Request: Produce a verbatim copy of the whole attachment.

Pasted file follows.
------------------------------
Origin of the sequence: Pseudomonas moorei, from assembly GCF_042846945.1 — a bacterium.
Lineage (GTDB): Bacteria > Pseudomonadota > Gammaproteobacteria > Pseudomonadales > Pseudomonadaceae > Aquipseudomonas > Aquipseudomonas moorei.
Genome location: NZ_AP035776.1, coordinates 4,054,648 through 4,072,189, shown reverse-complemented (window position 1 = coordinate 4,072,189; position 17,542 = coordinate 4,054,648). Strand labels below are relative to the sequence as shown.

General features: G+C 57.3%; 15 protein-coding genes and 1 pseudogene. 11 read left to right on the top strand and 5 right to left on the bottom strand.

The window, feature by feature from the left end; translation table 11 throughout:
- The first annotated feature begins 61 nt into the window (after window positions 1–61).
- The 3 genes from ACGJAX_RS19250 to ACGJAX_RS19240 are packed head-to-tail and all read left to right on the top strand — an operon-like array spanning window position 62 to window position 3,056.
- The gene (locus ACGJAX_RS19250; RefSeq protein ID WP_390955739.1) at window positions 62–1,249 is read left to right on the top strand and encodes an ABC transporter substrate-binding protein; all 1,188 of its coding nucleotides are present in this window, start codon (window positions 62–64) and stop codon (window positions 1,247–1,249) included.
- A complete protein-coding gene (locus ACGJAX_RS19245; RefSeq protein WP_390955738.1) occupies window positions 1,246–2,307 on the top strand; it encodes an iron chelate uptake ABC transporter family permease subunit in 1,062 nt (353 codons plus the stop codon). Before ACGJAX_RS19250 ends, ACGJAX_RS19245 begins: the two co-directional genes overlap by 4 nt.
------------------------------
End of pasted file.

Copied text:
Origin of the sequence: Pseudomonas moorei, from assembly GCF_042846945.1 — a bacterium.
Lineage (GTDB): Bacteria > Pseudomonadota > Gammaproteobacteria > Pseudomonadales > Pseudomonadaceae > Aquipseudomonas > Aquipseudomonas moorei.
Genome location: NZ_AP035776.1, coordinates 4,054,648 through 4,072,189, shown reverse-complemented (window position 1 = coordinate 4,072,189; position 17,542 = coordinate 4,054,648). Strand labels below are relative to the sequence as shown.

General features: G+C 57.3%; 15 protein-coding genes and 1 pseudogene. 11 read left to right on the top strand and 5 right to left on the bottom strand.

The window, feature by feature from the left end; translation table 11 throughout:
- The first annotated feature begins 61 nt into the window (after window positions 1–61).
- The 3 genes from ACGJAX_RS19250 to ACGJAX_RS19240 are packed head-to-tail and all read left to right on the top strand — an operon-like array spanning window position 62 to window position 3,056.
- The gene (locus ACGJAX_RS19250; RefSeq protein ID WP_390955739.1) at window positions 62–1,249 is read left to right on the top strand and encodes an ABC transporter substrate-binding protein; all 1,188 of its coding nucleotides are present in this window, start codon (window positions 62–64) and stop codon (window positions 1,247–1,249) included.
- A complete protein-coding gene (locus ACGJAX_RS19245; RefSeq protein WP_390955738.1) occupies window positions 1,246–2,307 on the top strand; it encodes an iron chelate uptake ABC transporter family permease subunit in 1,062 nt (353 codons plus the stop codon). Before ACGJAX_RS19250 ends, ACGJAX_RS19245 begins: the two co-directional genes overlap by 4 nt.